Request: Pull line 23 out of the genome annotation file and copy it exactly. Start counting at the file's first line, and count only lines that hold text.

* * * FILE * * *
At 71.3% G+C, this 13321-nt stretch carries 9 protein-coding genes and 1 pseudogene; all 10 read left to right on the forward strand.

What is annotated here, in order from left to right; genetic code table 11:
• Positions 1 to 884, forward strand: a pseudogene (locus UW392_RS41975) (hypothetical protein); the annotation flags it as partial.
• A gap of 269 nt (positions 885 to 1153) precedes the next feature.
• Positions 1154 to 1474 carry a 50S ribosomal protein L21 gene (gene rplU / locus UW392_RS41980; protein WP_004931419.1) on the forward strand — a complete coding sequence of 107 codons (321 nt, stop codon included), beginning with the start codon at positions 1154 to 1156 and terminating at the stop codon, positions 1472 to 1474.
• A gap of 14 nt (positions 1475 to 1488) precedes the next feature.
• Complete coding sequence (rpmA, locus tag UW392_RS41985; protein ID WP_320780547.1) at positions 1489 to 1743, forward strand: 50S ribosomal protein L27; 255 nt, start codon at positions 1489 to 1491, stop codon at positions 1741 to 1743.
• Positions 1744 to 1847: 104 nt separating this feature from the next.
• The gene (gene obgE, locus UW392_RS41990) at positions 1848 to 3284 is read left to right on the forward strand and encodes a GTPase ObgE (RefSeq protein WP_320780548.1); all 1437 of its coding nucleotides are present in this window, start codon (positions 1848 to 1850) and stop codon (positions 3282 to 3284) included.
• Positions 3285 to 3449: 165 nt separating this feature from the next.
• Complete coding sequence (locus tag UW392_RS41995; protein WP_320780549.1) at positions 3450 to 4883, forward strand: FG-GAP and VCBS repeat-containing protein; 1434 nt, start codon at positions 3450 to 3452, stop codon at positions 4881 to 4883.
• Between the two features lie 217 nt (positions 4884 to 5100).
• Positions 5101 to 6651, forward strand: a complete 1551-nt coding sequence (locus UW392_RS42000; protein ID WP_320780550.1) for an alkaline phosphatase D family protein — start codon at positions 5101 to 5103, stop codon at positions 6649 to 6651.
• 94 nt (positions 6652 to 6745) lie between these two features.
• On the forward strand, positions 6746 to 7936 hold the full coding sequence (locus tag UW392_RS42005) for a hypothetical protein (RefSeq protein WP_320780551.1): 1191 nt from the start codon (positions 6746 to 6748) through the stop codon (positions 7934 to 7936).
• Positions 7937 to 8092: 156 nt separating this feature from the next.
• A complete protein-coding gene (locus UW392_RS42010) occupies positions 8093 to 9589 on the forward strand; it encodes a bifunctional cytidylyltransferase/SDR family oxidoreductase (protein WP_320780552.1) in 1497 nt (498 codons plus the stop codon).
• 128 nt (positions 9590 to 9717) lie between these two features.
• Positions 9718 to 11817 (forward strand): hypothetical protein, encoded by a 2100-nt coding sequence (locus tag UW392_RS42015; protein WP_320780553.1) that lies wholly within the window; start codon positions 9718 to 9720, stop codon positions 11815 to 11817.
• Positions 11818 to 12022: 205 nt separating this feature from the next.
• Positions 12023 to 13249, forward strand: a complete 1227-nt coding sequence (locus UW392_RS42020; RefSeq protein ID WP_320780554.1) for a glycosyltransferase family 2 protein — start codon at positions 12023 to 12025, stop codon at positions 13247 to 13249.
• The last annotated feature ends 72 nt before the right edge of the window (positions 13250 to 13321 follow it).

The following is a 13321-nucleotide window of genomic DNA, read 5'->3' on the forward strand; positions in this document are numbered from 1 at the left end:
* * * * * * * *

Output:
The following is a 13321-nucleotide window of genomic DNA, read 5'->3' on the forward strand; positions in this document are numbered from 1 at the left end: